This is a 1921 novel by Frenchman Andre Gide.
It is a minor piece, both in significance and in size. It belongs to that school of French literature that has the narrator be both the protagonist and his own anal retentive existentialist psychiatrist. Marcel Proust is a common example; Albert Camus, whose book The Stranger this closely resembles, is another. 1921, incidentally, is about the time when this movement was at its peak.
The book is very play-like in structure: the settings, in order of appearance, are North Africa, Greece, Paris, and rural France. Each part can be viewed as another act, another stage in the main character's fall.
His name is Michel; he is a fairly young man who has already made a big name for himself in the historical sciences. He's had no time for other pursuits. He is just married to a young woman he barely knows, but already likes--Marceline. They are on a honeymoon in North Africa, and Michel falls violently (or at least hypochondriacally) ill.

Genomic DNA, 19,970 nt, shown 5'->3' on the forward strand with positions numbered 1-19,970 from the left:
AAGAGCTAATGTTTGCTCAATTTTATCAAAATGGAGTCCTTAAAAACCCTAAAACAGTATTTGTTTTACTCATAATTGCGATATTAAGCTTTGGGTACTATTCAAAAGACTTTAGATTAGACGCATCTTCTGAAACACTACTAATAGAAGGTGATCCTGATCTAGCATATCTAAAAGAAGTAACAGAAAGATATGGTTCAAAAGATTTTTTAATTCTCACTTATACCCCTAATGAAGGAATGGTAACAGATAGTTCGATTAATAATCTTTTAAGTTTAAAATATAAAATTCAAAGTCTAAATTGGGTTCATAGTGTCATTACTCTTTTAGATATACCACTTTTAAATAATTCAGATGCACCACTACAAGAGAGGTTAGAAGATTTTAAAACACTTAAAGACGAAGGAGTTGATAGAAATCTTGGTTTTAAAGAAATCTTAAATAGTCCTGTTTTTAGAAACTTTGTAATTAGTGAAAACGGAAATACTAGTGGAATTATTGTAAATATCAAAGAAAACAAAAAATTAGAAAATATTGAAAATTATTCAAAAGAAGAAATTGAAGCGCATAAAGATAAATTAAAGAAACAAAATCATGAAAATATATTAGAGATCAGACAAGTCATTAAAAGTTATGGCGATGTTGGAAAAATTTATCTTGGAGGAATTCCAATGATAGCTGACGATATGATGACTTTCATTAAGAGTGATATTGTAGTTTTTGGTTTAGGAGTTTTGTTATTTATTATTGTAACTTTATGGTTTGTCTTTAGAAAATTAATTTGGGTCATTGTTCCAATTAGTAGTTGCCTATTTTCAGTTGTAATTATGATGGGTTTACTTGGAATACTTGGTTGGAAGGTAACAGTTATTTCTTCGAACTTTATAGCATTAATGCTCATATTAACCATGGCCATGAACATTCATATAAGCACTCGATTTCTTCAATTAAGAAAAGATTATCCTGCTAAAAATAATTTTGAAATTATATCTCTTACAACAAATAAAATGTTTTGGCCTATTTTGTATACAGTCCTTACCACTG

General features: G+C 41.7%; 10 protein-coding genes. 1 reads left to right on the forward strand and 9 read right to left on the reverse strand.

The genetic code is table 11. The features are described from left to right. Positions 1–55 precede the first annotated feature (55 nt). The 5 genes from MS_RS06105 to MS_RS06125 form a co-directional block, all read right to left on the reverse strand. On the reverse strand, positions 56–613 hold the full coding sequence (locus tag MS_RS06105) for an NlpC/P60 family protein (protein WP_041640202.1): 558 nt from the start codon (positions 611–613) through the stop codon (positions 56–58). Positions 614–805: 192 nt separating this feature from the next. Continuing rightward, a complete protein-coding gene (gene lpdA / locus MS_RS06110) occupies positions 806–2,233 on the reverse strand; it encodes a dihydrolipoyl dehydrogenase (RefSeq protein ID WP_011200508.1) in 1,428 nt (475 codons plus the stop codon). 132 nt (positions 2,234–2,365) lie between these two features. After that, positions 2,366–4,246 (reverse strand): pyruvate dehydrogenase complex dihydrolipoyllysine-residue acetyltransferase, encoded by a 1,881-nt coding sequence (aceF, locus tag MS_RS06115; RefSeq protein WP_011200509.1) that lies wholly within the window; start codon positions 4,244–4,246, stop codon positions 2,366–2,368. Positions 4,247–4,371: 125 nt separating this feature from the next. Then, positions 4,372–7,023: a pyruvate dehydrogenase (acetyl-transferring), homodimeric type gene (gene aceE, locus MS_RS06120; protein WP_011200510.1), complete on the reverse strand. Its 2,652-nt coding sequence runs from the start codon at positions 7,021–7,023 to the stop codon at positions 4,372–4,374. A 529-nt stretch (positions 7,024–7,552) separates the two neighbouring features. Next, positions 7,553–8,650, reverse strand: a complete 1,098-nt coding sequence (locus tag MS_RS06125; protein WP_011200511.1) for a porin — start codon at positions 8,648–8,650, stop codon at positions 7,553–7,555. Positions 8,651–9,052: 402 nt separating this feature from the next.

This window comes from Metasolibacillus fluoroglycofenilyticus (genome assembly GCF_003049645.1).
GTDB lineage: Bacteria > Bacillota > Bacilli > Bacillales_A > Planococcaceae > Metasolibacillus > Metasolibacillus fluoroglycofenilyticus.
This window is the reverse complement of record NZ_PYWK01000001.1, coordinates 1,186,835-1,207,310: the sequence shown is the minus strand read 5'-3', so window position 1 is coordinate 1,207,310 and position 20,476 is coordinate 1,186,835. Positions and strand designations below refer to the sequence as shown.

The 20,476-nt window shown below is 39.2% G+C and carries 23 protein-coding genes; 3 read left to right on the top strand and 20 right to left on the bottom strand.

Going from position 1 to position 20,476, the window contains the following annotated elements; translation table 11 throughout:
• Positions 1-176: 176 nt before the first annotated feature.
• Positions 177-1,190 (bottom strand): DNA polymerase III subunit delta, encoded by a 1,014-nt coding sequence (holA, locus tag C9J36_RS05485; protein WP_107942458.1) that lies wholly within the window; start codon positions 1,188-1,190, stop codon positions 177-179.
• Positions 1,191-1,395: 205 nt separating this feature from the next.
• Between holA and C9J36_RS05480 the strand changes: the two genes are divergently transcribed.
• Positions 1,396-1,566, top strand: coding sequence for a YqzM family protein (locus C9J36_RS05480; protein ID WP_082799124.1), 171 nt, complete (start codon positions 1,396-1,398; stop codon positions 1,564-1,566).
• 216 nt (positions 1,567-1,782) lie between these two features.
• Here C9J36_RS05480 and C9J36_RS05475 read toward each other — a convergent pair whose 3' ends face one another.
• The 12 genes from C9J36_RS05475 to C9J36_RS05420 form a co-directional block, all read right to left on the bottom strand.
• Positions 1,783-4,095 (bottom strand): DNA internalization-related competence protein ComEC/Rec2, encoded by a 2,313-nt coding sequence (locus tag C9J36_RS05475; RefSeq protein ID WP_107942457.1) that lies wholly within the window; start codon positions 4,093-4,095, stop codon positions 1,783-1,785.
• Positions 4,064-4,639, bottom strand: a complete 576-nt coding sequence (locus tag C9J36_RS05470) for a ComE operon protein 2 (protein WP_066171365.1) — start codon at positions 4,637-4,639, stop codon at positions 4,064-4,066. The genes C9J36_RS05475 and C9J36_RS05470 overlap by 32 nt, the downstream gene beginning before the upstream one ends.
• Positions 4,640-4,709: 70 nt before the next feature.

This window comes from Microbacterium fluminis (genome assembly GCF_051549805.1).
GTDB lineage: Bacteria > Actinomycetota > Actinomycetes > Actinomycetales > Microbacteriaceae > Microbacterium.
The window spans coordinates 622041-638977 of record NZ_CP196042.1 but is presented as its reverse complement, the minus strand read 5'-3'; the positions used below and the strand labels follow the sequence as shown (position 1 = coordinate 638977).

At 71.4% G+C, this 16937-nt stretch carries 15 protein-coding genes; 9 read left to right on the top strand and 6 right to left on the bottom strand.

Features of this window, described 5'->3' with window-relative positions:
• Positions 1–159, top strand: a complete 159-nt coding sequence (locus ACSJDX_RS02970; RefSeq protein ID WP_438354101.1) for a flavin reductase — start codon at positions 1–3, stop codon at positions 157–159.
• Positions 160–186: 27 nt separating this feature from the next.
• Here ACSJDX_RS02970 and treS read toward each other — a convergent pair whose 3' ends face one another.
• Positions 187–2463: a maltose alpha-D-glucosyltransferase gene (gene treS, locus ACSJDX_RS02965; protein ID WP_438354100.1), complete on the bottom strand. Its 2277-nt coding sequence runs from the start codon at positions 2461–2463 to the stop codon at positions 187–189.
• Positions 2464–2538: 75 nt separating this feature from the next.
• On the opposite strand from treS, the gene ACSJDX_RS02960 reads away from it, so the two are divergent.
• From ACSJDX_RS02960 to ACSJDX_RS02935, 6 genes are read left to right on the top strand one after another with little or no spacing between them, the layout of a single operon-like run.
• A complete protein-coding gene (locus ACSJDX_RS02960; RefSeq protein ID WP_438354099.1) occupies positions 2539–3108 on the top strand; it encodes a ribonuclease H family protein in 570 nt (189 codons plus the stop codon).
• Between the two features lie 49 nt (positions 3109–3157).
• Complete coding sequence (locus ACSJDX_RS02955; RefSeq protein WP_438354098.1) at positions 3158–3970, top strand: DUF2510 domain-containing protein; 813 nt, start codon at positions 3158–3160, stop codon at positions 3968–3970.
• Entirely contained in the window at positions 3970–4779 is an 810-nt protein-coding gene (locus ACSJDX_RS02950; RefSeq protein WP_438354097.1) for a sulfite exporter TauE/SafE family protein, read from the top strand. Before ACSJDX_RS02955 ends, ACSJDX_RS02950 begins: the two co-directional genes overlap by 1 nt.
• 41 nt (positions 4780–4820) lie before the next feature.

Michel is, of course, the immoralist. What makes him so is his tendency to seek out the bad and the evil in people and nurture it, observe it. He enjoys watching people commit crimes, even (perhaps especially) against himself. He is an immoralist because those that he does this to are usually simple folk--a beggar boy, a young farmhand. His Parisian sophistication makes him into a sort of vampiric Humbert Humbert. However, Gide does a good job of not slipping into Rousseau's trap--assuming that the uncivilized are automatically good. Michel merely encourages them; they do it themselves readily enough.
I would recommend this book to read in the early AM. It put much in perspective for me; though the relentless self-examination is a nuisance, this is a good novel. Not a classic; merely a good example of its class.